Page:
Daryl A. Norblom v. Commissioner., United States Tax Court - Memorandum Decision, T.C. Memo. 1995-478, Docket No. 7773-94., Filed October 4, 1995
Daryl A. Norblom v. Commissioner.
United States Tax Court - Memorandum Decision
T.C. Memo. 1995-478
Docket No. 7773-94.
Filed October 4, 1995.
Daryl A. Norblom, pro se. Virginia L. Hamilton, for the respondent.
DINAN, Special Trial Judge: This case was heard pursuant to the provisions of section 7443A(b)(3) and Rules 180, 181, and 182. 1
1 Unless otherwise indicated, all section references are to the Internal Revenue Code in effect for the taxable year in issue. All Rule references are to the Tax Court Rules of Practice and Procedure.
Respondent determined a deficiency in petitioner's 1992 Federal income tax in the amount of $5,890 and additions to tax under sections 6651(a)(1) and 6654 in the amounts of $1,257 and $241, respectively.
After a concessions by the parties, 2 the issues for decision are: (1) Whether the "wages" received by petitioner are taxable; (2) whether petitioner is liable for the addition to tax for failure to file a return pursuant to section 6651(a) in the amount of $1,257; and (3) whether petitioner is liable for the addition to tax for underpayment of estimated tax pursuant to section 6654 in the amount of $241.
2 Respondent conceded that the notice of deficiency did not reflect petitioner's withholding of $863. Petitioner conceded that he must include in his gross income a refund of State income tax.
No facts have been stipulated. Petitioner resided in Golden, Colorado, on the date the petition was filed in this case.
In 1992 petitioner worked for Aspen Office Furniture and Denver Post from which he received wages in the amounts of $22,652 and $8,269, respectively. The wages from Aspen Office Furniture were reported on a Form W-2, Wage and Tax Statement, and $863 of Federal income tax was withheld. The wages received from Denver Post were self-employment income, reported on Form-1099, Miscellaneous Income. In addition, petitioner received a taxable State income tax refund from the Colorado Department of Revenue in the amount of $129. Petitioner failed to file a 1992 Federal income tax return.
Petitioner testified that he worked for Aspen Office Furniture and Denver Post where he earned "wages" not income during the taxable year. Petitioner's contention that he had no tax liability is based on various tax protester arguments.
Petitioner is a classic tax protester raising traditional protester arguments. Such arguments are repeatedly rejected, United States v. Romero [81-1 USTC ╤ 9276], 640 F.2d 1014, 1016 (9th Cir. 1981), and need not be addressed by this Court. Crain v. Commissioner [84-2 USTC ╤ 9721], 737 F.2d 1417 (5th Cir. 1984); Rowlee v. Commissioner [Dec. 40,228], 80 T.C. 1111 (1983); Nieman v. Commissioner [Dec. 49,403(M)], T.C. Memo. 1993-533.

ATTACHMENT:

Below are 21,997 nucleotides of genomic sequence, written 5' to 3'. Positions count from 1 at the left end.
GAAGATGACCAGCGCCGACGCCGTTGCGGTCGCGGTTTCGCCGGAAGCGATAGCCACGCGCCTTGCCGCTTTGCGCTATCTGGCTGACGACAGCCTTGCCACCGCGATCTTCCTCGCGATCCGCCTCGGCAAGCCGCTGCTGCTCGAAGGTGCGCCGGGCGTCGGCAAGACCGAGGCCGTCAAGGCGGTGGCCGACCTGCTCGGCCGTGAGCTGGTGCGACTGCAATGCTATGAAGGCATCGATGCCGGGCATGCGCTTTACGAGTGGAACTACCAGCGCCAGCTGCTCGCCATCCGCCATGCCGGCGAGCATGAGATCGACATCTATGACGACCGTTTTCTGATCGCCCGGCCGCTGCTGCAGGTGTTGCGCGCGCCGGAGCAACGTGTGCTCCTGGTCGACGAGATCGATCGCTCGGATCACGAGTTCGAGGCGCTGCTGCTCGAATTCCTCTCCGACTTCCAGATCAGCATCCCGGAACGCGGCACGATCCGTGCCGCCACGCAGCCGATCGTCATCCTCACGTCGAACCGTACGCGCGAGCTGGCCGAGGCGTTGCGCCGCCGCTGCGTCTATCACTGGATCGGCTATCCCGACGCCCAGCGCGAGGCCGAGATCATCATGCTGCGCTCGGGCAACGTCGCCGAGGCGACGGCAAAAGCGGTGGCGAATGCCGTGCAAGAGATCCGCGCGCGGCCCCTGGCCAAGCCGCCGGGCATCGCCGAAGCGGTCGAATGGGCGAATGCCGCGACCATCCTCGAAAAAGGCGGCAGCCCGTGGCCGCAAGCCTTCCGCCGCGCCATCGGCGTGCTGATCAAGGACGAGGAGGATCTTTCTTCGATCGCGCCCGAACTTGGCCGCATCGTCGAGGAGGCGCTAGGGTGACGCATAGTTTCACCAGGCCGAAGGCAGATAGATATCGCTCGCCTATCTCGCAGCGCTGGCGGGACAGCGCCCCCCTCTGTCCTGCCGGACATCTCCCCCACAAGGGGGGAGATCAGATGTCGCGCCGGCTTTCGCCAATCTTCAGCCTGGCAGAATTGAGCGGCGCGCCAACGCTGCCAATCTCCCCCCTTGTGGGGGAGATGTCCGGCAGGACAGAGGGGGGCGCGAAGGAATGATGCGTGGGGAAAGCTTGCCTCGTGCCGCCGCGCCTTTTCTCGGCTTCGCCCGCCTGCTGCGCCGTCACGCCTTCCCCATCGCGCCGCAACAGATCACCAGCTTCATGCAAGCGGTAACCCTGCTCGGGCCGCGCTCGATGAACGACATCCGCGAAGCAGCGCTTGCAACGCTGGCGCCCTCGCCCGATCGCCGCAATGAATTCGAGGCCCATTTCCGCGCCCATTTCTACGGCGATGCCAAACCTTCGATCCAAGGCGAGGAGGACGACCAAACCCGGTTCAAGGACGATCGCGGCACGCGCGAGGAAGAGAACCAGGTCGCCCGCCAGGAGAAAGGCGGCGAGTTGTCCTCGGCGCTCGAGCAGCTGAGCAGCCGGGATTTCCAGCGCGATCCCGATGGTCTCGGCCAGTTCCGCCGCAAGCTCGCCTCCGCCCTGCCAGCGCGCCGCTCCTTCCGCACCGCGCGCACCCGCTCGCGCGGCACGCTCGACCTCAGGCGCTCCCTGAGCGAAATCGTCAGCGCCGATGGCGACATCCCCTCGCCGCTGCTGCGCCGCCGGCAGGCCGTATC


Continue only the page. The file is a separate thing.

The second issue is whether petitioner is liable for the addition to tax pursuant to section 6651(a)(1). Petitioner bears the burden of proving that respondent's determination is incorrect. Rule 142(a); Welch v. Helvering [3 USTC ╤ 1164], 290 U.S. 111 (1933).
Section 6651(a)(1) imposes an addition to tax for failure to timely file a return, unless the taxpayer establishes: (1) The failure did not result from "willful neglect"; and (2) the failure was "due to reasonable cause". "Willful neglect" has been interpreted to mean a conscious, intentional failure, or reckless indifference. United States v. Boyle [85-1 USTC 13,602], 469 U.S. 241, 245-246 (1985). "Reasonable cause" requires the taxpayer to demonstrate that he exercised ordinary business care and prudence and was nonetheless unable to file a return within the prescribed time. United States v. Boyle, supra at 246; sec. 301.66511(c)(1), Proced. and Admin. Regs. The addition to tax equals 5 percent of the tax required to be shown on the return for the first month, with an additional 5 percent for each additional month or fraction of a month during which the failure to file continues, not to exceed a maximum of 25 percent. Sec. 6651(a)(1).
Petitioner testified that he did not file a Federal income tax return for 1992 "because [he] had no tax liability for that year." Based on the record we find petitioner intentionally failed to file his 1992 Federal income tax return and is liable for the addition to tax pursuant to sections 6651(a)(1).
Finally, we address the issue of the addition to tax for failure to pay estimated income tax under section 6654(a) for the tax year 1992. This Court stated in Estate of Ruben v. Commissioner [Dec. 24,109], 33 T.C. 1071, 1072 (1960): "This section has no provision relating to reasonable cause and lack of willful neglect. It is mandatory and extenuating circumstances are irrelevant." Petitioner has failed to show that he did not underpay his estimated tax. Accordingly respondent's determination is sustained.
To reflect the foregoing,
Decision will be entered under Rule 155.